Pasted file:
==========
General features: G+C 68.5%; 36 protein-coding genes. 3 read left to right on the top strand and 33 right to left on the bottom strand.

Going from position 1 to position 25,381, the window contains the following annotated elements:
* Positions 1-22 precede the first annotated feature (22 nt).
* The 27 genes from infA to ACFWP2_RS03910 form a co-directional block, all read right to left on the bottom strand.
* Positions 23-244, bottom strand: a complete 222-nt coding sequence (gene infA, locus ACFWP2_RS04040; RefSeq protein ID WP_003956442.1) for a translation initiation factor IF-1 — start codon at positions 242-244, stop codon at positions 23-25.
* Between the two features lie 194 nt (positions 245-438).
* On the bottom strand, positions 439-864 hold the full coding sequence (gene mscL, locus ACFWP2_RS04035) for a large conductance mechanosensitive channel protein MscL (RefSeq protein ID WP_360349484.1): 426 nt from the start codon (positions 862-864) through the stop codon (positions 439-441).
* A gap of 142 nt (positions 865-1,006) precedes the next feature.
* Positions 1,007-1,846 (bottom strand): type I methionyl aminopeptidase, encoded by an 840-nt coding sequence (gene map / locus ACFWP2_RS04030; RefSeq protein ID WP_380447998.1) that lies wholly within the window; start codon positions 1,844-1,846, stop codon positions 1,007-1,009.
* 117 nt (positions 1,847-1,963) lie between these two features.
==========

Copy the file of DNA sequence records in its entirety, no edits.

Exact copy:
General features: G+C 68.5%; 36 protein-coding genes. 3 read left to right on the top strand and 33 right to left on the bottom strand.

Going from position 1 to position 25,381, the window contains the following annotated elements:
* Positions 1-22 precede the first annotated feature (22 nt).
* The 27 genes from infA to ACFWP2_RS03910 form a co-directional block, all read right to left on the bottom strand.
* Positions 23-244, bottom strand: a complete 222-nt coding sequence (gene infA, locus ACFWP2_RS04040; RefSeq protein ID WP_003956442.1) for a translation initiation factor IF-1 — start codon at positions 242-244, stop codon at positions 23-25.
* Between the two features lie 194 nt (positions 245-438).
* On the bottom strand, positions 439-864 hold the full coding sequence (gene mscL, locus ACFWP2_RS04035) for a large conductance mechanosensitive channel protein MscL (RefSeq protein ID WP_360349484.1): 426 nt from the start codon (positions 862-864) through the stop codon (positions 439-441).
* A gap of 142 nt (positions 865-1,006) precedes the next feature.
* Positions 1,007-1,846 (bottom strand): type I methionyl aminopeptidase, encoded by an 840-nt coding sequence (gene map / locus ACFWP2_RS04030; RefSeq protein ID WP_380447998.1) that lies wholly within the window; start codon positions 1,844-1,846, stop codon positions 1,007-1,009.
* 117 nt (positions 1,847-1,963) lie between these two features.